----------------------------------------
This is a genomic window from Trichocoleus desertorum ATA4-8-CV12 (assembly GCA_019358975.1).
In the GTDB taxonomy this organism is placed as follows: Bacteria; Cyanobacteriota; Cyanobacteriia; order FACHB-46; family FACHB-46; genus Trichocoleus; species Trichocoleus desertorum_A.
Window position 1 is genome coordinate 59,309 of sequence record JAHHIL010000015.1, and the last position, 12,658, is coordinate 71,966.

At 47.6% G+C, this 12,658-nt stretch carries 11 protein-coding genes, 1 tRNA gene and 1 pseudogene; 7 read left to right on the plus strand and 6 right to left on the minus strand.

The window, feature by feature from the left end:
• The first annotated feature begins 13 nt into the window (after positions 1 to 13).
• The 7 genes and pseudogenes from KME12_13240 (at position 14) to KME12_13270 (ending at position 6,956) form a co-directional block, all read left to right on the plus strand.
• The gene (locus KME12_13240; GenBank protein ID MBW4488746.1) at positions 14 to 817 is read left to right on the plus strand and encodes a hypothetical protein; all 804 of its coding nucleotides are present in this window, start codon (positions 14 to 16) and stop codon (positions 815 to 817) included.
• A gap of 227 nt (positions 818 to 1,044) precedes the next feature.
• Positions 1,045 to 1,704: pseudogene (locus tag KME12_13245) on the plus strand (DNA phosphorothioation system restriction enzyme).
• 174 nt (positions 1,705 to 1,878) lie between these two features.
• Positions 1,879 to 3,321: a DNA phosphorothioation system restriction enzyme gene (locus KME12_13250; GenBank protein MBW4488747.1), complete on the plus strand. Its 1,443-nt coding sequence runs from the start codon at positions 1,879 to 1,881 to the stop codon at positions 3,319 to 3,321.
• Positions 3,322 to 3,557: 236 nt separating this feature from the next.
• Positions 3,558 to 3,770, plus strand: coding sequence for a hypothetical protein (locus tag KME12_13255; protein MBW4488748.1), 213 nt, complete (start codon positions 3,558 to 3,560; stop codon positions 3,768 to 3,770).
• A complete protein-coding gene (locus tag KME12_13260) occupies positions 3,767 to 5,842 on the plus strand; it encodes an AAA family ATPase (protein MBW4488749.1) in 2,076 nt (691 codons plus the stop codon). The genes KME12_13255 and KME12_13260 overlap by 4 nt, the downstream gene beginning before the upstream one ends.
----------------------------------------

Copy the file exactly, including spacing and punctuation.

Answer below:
This is a genomic window from Trichocoleus desertorum ATA4-8-CV12 (assembly GCA_019358975.1).
In the GTDB taxonomy this organism is placed as follows: Bacteria; Cyanobacteriota; Cyanobacteriia; order FACHB-46; family FACHB-46; genus Trichocoleus; species Trichocoleus desertorum_A.
Window position 1 is genome coordinate 59,309 of sequence record JAHHIL010000015.1, and the last position, 12,658, is coordinate 71,966.

At 47.6% G+C, this 12,658-nt stretch carries 11 protein-coding genes, 1 tRNA gene and 1 pseudogene; 7 read left to right on the plus strand and 6 right to left on the minus strand.

The window, feature by feature from the left end:
• The first annotated feature begins 13 nt into the window (after positions 1 to 13).
• The 7 genes and pseudogenes from KME12_13240 (at position 14) to KME12_13270 (ending at position 6,956) form a co-directional block, all read left to right on the plus strand.
• The gene (locus KME12_13240; GenBank protein ID MBW4488746.1) at positions 14 to 817 is read left to right on the plus strand and encodes a hypothetical protein; all 804 of its coding nucleotides are present in this window, start codon (positions 14 to 16) and stop codon (positions 815 to 817) included.
• A gap of 227 nt (positions 818 to 1,044) precedes the next feature.
• Positions 1,045 to 1,704: pseudogene (locus tag KME12_13245) on the plus strand (DNA phosphorothioation system restriction enzyme).
• 174 nt (positions 1,705 to 1,878) lie between these two features.
• Positions 1,879 to 3,321: a DNA phosphorothioation system restriction enzyme gene (locus KME12_13250; GenBank protein MBW4488747.1), complete on the plus strand. Its 1,443-nt coding sequence runs from the start codon at positions 1,879 to 1,881 to the stop codon at positions 3,319 to 3,321.
• Positions 3,322 to 3,557: 236 nt separating this feature from the next.
• Positions 3,558 to 3,770, plus strand: coding sequence for a hypothetical protein (locus tag KME12_13255; protein MBW4488748.1), 213 nt, complete (start codon positions 3,558 to 3,560; stop codon positions 3,768 to 3,770).
• A complete protein-coding gene (locus tag KME12_13260) occupies positions 3,767 to 5,842 on the plus strand; it encodes an AAA family ATPase (protein MBW4488749.1) in 2,076 nt (691 codons plus the stop codon). The genes KME12_13255 and KME12_13260 overlap by 4 nt, the downstream gene beginning before the upstream one ends.